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Minneapolis by Elizabeth Weir

TRP's operetta, The Mikado, is a swig of summer fun

Gilbert and Sullivan's The Mikado is as frothy as the head on a pint of good English beer and, like that brew, it carries a nip beneath its froth. Theatre in the Round Players' spirited production embraces the nonsense of Gilbert's outrageously over-the-top storyline and taps his satire as he mocks bureaucrats in high office. It's well-sung, nicely acted and very entertaining.

Even as you find your seat, set designer Michael Hoover signals the fun to come with amusing signs posted around the arena that warn, "Noh Flirting." In this Japan, flirting is punishable by execution.

Nanki-Poo is the son of the Mikado, the great ruler of Japan. Disguised as a wandering minstrel, young Nanki-Poo has escaped a forced marriage to old and ugly Katisha. He comes to the town of Titipu, intent upon courting pretty Yum-Yum, a schoolgirl, who is about to be married to her self-indulgent guardian, Ko-Ko. Since Ko-Ko had been condemned to execution for flirting, Nanki-Poo believed Yum-Yum was free to marry him. But all the town officials (in the single personage of the pompous and corrupt Pooh-Bah) co-opt Ko-Ko's death sentence by elevating him to Lord High Executioner. An edict from the Mikado, demanding an execution, any execution, puts Ko-Ko on the spot. He must find someone to decapitate, or try to execute himself. Meanwhile, Nanki-Poo, airily suicidal because he cannot marry Yum-Yum, seems to offer a handy solution to Ko-Ko's need for someone to behead. Nanki-Poo strikes a bargain with Ko-Ko; Nanki-Poo will marry Yum-Yum for one month, be executed, and then Ko-Ko can marry her. When Katisha arrives unexpectedly, followed by the Mikado, the plot thickens ....

Minneapolis City Councilman Scott Benson as Ko-Ko drives this community theater production. He's a natural comic who infuses the opportunist Ko-Ko with stage-filling personality. A baritone, Benson sings well and clearly articulates Gilbert's witty, often rapid-fire lyrics, and he appears to be having a wonderful time on stage.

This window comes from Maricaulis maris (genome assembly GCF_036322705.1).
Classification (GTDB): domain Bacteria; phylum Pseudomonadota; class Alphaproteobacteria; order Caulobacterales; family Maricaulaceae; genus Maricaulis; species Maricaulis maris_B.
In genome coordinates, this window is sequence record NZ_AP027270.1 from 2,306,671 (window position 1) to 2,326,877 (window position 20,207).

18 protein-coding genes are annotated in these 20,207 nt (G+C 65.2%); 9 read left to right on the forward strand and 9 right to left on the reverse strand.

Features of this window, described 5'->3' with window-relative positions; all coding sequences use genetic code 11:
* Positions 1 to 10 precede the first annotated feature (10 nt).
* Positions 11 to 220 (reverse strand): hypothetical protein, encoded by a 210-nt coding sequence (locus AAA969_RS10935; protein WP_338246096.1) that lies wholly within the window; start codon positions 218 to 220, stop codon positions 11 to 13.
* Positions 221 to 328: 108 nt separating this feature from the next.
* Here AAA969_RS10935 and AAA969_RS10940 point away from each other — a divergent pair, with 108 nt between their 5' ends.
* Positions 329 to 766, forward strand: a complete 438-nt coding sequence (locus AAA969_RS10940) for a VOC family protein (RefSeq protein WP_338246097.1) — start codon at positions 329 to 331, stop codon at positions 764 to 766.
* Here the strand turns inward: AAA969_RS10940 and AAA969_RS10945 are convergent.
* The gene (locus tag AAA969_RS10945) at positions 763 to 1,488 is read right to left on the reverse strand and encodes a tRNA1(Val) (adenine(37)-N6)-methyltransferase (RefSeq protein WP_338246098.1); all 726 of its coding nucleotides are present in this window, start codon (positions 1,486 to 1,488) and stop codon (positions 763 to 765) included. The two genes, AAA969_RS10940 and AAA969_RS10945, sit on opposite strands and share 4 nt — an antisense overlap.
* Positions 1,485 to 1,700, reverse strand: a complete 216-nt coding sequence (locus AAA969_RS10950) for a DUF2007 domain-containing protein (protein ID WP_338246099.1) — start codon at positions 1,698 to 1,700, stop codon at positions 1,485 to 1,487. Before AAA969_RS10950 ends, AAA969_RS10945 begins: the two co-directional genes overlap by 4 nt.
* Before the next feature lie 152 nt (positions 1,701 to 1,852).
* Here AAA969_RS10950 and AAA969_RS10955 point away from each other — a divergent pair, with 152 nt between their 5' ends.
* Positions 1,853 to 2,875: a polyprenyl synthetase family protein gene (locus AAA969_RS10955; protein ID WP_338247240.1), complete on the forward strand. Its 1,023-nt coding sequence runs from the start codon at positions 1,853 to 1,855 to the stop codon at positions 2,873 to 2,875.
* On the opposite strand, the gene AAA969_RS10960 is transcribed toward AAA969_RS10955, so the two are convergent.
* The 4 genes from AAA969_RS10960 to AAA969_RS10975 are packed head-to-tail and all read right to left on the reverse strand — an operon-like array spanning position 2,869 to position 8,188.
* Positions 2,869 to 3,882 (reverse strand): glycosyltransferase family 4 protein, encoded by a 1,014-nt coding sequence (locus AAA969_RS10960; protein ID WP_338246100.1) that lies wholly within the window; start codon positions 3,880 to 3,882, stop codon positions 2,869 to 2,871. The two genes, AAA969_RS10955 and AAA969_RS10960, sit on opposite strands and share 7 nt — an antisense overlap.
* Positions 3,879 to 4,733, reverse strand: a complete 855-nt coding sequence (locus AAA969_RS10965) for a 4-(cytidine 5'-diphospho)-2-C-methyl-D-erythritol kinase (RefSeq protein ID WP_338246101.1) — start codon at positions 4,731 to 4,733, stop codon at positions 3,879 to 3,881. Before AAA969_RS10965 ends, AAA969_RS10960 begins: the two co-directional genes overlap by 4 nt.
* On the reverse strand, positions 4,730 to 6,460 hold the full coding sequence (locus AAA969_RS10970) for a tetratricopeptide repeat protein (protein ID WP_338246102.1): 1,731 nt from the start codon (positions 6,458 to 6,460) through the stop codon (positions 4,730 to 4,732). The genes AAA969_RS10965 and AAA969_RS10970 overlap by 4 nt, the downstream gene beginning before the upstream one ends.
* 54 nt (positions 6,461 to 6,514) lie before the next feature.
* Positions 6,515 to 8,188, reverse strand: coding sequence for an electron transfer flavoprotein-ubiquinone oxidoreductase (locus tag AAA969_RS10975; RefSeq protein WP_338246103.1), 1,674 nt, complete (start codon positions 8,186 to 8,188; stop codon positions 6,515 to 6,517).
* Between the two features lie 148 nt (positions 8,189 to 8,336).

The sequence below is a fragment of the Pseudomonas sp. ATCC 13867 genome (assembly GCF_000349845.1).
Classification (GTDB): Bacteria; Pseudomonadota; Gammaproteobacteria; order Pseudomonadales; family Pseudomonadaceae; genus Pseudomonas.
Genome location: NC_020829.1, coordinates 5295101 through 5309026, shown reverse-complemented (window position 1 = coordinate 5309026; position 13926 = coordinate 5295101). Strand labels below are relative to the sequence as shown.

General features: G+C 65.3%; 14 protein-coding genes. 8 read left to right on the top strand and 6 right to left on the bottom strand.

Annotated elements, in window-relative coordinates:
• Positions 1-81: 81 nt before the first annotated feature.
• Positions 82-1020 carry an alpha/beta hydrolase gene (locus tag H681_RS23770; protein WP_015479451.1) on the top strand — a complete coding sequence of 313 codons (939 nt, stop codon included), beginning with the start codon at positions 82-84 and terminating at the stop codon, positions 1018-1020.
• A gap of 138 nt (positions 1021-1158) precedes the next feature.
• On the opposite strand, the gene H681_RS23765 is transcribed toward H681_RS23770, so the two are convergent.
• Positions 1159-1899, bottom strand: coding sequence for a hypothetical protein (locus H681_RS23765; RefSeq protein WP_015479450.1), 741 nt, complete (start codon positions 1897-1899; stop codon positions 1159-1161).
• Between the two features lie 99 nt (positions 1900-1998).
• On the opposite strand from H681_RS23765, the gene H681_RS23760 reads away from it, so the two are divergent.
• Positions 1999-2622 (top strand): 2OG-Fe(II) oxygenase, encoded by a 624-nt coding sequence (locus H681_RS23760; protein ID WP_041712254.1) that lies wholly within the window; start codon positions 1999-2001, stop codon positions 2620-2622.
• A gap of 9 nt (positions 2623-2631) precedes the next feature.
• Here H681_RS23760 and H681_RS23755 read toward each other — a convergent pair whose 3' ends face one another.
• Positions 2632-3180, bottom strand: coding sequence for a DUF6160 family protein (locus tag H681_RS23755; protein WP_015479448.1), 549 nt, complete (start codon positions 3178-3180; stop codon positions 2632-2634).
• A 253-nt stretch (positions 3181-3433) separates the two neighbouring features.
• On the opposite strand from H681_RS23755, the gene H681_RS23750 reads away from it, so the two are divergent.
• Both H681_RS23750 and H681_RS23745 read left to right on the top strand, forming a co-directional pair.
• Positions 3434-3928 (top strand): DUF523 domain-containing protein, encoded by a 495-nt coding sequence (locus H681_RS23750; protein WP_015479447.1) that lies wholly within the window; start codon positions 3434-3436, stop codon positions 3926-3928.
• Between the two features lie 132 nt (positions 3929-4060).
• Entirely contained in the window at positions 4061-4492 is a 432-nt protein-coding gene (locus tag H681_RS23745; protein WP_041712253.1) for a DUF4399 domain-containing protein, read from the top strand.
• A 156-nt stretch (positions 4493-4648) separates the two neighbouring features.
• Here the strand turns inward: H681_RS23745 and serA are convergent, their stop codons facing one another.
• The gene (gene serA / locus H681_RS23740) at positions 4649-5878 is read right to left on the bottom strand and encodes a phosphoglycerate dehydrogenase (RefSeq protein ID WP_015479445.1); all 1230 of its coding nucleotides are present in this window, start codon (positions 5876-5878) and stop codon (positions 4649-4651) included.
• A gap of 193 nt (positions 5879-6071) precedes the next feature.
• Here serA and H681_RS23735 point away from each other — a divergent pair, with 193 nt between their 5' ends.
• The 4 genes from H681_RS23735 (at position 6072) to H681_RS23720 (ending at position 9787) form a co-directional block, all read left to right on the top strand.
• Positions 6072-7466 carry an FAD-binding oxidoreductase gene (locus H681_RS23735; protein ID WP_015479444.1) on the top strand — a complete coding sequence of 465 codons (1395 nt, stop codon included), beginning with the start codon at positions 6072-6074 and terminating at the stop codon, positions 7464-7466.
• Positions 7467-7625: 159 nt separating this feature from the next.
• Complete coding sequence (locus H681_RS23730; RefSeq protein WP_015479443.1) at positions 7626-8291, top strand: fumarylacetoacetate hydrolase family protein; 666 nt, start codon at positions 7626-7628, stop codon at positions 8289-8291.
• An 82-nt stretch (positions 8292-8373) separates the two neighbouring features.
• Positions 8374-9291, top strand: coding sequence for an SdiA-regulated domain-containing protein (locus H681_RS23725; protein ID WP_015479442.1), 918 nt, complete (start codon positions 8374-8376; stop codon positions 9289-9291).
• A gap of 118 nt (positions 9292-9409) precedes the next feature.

Pooh-Bah is another superb Gilbert invention, a bureaucrat who is so self-important that he's appointed himself to be First Lord of the Treasury, Lord Chief of Justice, Commander in Chief, Lord High Admiral, Master of Buckhounds, Groom of the Backstairs, Archbishop of Titipu (archbishop in Japan!) and, as all of these officials, he elected himself to be Lord Mayor. Proud Pooh-Bah traces his ancient lineage to primordial protoplasm but is not above frequent "insults" in the form of bribes. Ample Roy Kallemeyn sings Pooh-bah in a strong bass voice, argues with himself in his many conflicting appointments and does a good job as Pooh-Bah, but does not mine his character's fullest comic potential.

Young Justin T. Williams sings Nanki-Poo in a fine tenor voice and has an enchanting scene when he sings, "Were you not to Ko-Ko Plighted," in a duet with soprano Megan Kristine Browning as Yum-Yum. They gaze into each others' eyes with longing and, in the land of "noh flirting," steal a brave kiss and sing, "This is what I'd never do."

Sarah Gibson sings hard-bitten Katisha with conniving panache; she's old, ambitious and has made herself the Mikado's self-appointed daughter-in-law-elect. As the devious Mikado, Hazen B. Markoe is a large presence on stage, and Phil Gonzales plays an arch Pish-Tush.

Michael Hoover has designed an attractive set of a raised dais with moveable rainbow-colored flanges jutting from it. The set works well but, with a large cast of 24, director Randy Winkler's choreography sometimes feels cramped in the remaining space.

Winkler brings some playful fun to the production. He adds local celebrities and the Minneapolis City Council to Ko-Ko's list of potential executionees in his song, "They never will be missed." And Heather Payne's four-piece orchestra heavy-handedly reminds characters about the no flirting law by sounding a thump and a ping, then pointing at a sign with an executioner's saber.

The women and Nanki-Poo wear black wigs, and the men wear pert caps, but otherwise Winkler depends on Carolann Winter's kimono costumes to create an impression that these are Japanese characters.

The combination of Gilbert's witty lyrics, Sullivan's tuneful melodies and TRP's zestful playing makes this Mikado, a happy summer frolic.

The Mikado. July 18 - August 17. Fridays and Saturdays 8:00 p.m. Sundays July 20 and August 17, matinees 2:00 p.m. Sundays July 27, August 3 & 10, 7:00 p.m. $22. Theater in the Round Players, 245, Cedar Avenue, Minneapolis. Call: 612-333-3010.



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Elizabeth Weir



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